Notice how your customer behaves and what he/she reacts positively to while you are providing service. Hence, the little, interpersonal actions noted above mean a great deal in the area of customer relations. They can change customer perceptions and ultimately affect the success of your customer relations efforts.
Telephone etiquette, unlike more varying body language, can be uniform and is not culturally biased. The telephone is often the first or last place a customer comes in contact with an organization or company. Being telephone friendly is one of the least expensive and cost-effective ways to deliver better customer service:
- Answering the Telephone
- Transferring a Call
- Taking a Message
- Ending the Call
- So What is Prompt Answering Your Business Email?
- Respond to Your Business Email Quickly
- Making a Good First Impression
Answering the Telephone
How a company answers the phone can tell the whole story of how they treat customers and employees. The correct phrase said in the right order in a positive tone leaves a good impression and starts the customer-client relationship off on the right foot. Pick up the phone in three rings. More than three rings signals chaos in your office or inattentiveness on the part of your company or organization.
Greet the caller, e.g. “hello”, “good morning”. Good manners show you respect the caller. Give your name, e.g., “Hi, my name is Emma”. This is a courtesy that serves to personalize the customer service experience as well as allow the customer to hold you accountable for your level of service. He/she now has a point of reference and someone to contact when he/she calls back.
Ask the customer if or how you can help. Asking to help tells the customer you are there to serve his/her needs and to solve his/her problems. This also leaves the customer with a positive impression. Put it all together and you have a good example.
Some things which may upset a customer are simply unavoidable. Here are some tips on how to best handle these situations. “Putting a Customer on Hold” Ask the customer if you can put them on hold; wait for them to say “yes” or “no” and then explain it will only be for a short period of time. Explain to customers why you are putting them on hold. Thank customers for holding.
Transferring a Call
Ask the customer if they mind being transferred; wait for them to say “yes” or “no” and explain why they are being transferred and to whom.
Taking a Message
Explain your co-worker’s absence in a positive light but do not be too specific. Explain that your co-worker is in a meeting, conference, briefing, or training. Do not say he or she is gravely ill, is too hungover to come to work, never called in today, can’t be found, that you do not know where he or she is, or that he or she “was just here”. Give a reasonable estimate of when the co-worker will return.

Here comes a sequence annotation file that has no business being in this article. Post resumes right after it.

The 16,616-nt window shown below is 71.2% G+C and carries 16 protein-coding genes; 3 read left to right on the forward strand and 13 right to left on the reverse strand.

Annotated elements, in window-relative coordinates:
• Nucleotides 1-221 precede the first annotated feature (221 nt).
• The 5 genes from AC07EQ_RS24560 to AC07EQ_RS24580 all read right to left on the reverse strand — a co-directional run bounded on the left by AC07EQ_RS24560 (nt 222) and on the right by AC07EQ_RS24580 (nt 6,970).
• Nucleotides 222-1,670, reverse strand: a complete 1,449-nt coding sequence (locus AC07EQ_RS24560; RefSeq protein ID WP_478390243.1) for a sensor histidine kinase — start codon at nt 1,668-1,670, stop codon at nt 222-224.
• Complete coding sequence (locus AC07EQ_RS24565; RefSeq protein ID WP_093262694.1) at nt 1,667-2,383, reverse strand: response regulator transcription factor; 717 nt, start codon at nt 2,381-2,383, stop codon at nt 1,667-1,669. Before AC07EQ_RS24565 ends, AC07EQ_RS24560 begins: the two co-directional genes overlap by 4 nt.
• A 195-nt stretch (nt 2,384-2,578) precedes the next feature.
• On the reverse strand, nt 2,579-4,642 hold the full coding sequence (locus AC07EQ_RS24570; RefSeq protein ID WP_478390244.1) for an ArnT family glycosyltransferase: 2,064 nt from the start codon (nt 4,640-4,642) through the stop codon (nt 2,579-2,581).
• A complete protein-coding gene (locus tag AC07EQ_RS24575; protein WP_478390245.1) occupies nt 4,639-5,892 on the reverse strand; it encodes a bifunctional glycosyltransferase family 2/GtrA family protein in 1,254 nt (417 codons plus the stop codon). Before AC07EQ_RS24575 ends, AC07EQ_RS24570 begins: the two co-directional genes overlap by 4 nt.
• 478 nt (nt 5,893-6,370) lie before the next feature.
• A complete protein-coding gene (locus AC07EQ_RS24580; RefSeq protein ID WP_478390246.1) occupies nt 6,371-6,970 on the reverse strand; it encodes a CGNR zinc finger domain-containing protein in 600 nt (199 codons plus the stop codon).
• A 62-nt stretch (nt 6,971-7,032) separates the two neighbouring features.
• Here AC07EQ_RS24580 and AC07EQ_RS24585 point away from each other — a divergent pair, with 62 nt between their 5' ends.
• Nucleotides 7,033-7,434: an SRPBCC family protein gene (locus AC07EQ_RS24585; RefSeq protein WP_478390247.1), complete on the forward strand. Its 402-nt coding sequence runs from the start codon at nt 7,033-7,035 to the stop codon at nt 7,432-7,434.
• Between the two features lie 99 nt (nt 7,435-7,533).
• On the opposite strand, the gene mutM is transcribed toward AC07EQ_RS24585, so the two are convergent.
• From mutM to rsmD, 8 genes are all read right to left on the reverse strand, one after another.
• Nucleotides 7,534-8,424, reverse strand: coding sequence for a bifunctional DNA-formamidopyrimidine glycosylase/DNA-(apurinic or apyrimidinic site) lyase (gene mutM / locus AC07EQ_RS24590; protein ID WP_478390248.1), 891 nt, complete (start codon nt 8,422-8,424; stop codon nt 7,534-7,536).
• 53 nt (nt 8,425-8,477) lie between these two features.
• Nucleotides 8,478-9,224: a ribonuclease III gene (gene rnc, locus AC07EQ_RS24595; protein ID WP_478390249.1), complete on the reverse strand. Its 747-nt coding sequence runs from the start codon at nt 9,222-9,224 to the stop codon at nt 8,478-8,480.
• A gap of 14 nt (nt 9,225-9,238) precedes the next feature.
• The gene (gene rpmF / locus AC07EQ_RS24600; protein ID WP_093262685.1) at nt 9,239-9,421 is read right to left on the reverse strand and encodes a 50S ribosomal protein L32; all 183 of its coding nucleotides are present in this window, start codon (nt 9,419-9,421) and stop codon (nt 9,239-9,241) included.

Offer to help the caller, take a message or transfer to another staff member. If a co-worker is on holiday and will not return to the office for some time, it is permissible to say that he or she is on holiday. However, avoid details such as, “Raymond is at the beach and I am sure he is having a great time.” While such details may seem innocuous and even humorous, they give the wrong impression to those seeking service.
Ending the Call
This is the final step in good telephone etiquette. A good customer service representative ends the call on a positive note, repeating any actions agreed to be taken and what is going to be done to help or serve the customer.
So What is Prompt Answering Your Business Email?
Business email should be answered within 24 hours max. No exceptions. At that rate, you’re doing a lot better than a lot of other businesses. If you really want your customer service to shine, you should consider answering your business email twice a day at a 12-hour interval. It is even better to check out your direct competition by sending them an e-mail as if you are a potential customer.
Send them more than once on several days. Especially check out Mondays, Fridays and weekends. Track the time it’s taking them to answer, and implement a procedure to beat them at the business email game. OK, I understand that for small businesses, resources are limited.
But your stream of business email is most likely to be a lot less than for big guns. And if you check and answer e-mail regularly, number of e-mails to answer are usually very easy to handle.
Respond to Your Business Email Quickly
Answering your business email promptly should be a priority for all businesses. Not only is e-mail an important communication line with your customers, but it is also often used by them to gauge that you trustworthy. If a customer sends you an e-mail with a simple question, and you take forever to answer it, what does that say about the rest of your operation?
Making a Good First Impression
Every salesperson in every business knows the importance of making a positive first impression. Salespeople know their success and livelihood will depend on how their potential customer perceives them in the first 30 seconds of interaction. Good salespeople develop an almost instantaneous rapport with potential customers. Customers like them, follow their advice and then buy their product.
The reality is that we prefer doing business with those we like and trust. Impressions are the key to developing trust and confidence in the customer. As the old saying goes, “You will never get a second chance to make a first impression.” This is why the first impression is extremely important and can set the tone for all future transactions.